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“Within every adversity is an equal or greater benefit. Within every problem is an opportunity..."

Updated: May 27


"...Even in the knocks of life, we can find great gifts.” − Napoleon Hill



Most brokers I know have an initial instinct to treat buyer disclosure inquiries as a risk management problem. But if handled correctly, you can alleviate the risk and help the buyer become a raving fan who gives multiple referrals back to the brokerage.


First, keep in mind that most buyers are good people simply looking to make sure they got fair value in their real estate purchase. A disclosure dispute is unfamiliar territory for them. But with good leadership, you can let them know what to expect and guide them through the process. If they feel you’re taking care of them, they aren’t likely to make a claim against the brokerage. So, a good broker can turn this dispute into a chance to wow a client with service after the sale.


Here’s FIVE Things a Consumer Will Likely Appreciate:


1. Explain the mediation process. Most buyers haven’t been through a real estate mediation, so they don’t know what to expect. But it’s actually pretty simple. The Arizona Association of Realtors publishes a packet that helps consumers start mediations. Have a copy handy, and be prepared walk your buyer through it. Explain that once mediation occurs, the mediator is someone who helps the parties negotiate and try to find an outcome. In addition, settlements are very common. When a mediation is handled properly, sellers routinely do the right thing.

2. Help them organize their file. Many buyers don’t keep good copies of their files handy. Even the ones that do often don’t understand which documents are important. Depending on the nature of the dispute, the following may be helpful: a) Full AAR contract with all amendments or addenda, b) SPDS, c) BINSR and response, d) All inspection reports, e) Any appraisal reports, f) Estimates to repair non-disclosed conditions, if available, g) Invoices, estimates, and scopes of work associated with prior repairs, h) Title policy, including schedule B, i) Any prior correspondence related to the disclosure dispute. Gather these documents for your customer, and offer to provide a copy of the entire file directly to their lawyer.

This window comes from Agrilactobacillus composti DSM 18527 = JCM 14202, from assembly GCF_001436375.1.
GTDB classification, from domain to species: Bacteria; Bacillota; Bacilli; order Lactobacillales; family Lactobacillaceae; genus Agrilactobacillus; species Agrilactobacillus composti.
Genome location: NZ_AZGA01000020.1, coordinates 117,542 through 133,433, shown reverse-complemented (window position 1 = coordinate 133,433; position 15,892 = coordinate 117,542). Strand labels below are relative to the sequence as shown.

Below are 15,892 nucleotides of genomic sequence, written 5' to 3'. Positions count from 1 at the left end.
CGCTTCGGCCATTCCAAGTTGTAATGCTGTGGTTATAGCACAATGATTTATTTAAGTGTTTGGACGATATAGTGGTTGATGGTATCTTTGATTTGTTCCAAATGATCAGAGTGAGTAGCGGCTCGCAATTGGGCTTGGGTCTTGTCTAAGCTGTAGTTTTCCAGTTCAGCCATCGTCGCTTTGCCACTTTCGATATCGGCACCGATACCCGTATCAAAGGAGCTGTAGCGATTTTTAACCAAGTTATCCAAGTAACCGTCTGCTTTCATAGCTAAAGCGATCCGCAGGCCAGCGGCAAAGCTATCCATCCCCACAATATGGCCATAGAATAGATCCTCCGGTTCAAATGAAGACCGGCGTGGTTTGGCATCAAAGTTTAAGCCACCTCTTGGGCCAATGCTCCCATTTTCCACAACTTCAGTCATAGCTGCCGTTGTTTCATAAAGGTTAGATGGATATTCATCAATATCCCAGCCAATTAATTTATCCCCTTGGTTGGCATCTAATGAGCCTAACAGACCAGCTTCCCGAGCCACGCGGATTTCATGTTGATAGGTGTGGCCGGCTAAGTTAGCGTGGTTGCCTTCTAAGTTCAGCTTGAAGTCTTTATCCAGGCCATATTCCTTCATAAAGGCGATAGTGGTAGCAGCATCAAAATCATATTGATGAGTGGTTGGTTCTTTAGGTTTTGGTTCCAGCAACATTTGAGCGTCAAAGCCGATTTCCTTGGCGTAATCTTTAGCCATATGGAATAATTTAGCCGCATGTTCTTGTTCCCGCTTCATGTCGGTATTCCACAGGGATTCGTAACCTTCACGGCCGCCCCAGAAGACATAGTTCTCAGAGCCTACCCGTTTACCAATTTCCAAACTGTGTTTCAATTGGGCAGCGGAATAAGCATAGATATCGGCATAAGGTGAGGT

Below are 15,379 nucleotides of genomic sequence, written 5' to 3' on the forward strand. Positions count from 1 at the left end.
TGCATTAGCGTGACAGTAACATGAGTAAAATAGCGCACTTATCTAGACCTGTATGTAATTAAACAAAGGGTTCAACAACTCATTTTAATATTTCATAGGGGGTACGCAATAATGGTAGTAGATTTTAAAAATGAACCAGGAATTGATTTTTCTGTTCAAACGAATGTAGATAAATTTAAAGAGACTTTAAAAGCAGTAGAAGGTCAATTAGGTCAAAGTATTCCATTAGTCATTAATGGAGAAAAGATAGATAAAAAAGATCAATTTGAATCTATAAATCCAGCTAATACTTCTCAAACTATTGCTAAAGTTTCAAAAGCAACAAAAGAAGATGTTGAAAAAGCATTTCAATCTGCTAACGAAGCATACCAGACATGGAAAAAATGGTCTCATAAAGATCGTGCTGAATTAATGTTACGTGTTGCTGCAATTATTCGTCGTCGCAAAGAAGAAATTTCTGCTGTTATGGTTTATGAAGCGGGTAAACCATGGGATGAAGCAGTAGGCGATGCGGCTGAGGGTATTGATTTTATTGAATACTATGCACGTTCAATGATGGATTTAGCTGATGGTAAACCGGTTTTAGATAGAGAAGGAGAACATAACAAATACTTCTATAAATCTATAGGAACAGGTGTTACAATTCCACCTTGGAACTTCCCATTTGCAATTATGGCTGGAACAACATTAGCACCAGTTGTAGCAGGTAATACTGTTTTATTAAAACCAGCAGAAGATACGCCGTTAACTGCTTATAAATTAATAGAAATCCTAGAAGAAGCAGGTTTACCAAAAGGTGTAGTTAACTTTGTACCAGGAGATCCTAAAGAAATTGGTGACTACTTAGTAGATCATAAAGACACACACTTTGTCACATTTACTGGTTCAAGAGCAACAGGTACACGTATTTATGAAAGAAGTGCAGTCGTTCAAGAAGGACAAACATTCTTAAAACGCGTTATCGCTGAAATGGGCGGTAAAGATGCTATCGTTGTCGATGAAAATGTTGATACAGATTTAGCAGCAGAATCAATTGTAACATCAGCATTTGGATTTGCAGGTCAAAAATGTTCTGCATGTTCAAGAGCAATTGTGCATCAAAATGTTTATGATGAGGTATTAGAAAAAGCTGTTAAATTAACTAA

3. Reassure them. Often, the most important thing for peace of mind in a situation like this is reassurance. Even something as simple as letting them know that their problem is so common that the contract has a standard mediation clause to resolve it often goes a long way.

4. Offer to attend the mediation. Many mediations end in a few hours or less. And, if your client has counsel, you wouldn’t even need to stay the whole time. But showing up and telling the mediator a few good things about the client and case can make a world of difference.

5. Be ready with a good referral. You’ve already expanded your network to include contractors, inspectors, and all sorts of trades. In this day and age, disclosure disputes are becoming common enough that you want a good attorney to refer the client to as well. Not only will clients feel like that’s great service, but, getting the client to an attorney early shifts responsibility for pursuing the non-disclosure action from your brokerage to another business that’s set up to handle that type of risk. And, if you actively give the client a warm hand off, you’ll still be a hero.



By the time you finish all five steps, you’ll have done everything you can to mitigate risk for your business. And the most important thing is that you showed the client you care. On top of protecting the brokerage, that generates referrals and future business.

Samuel Doncaster is a trial lawyer who is very active in real estate fraud cases.

He helps people get their money back when they’ve been cheated in real estate deals.

If you or somebody you know needs help with a disclosure issue, you can set an appointment by calling 480-666-4054 for a strategy session. That strategy session comes with a risk free, 100% money-back, written guarantee.

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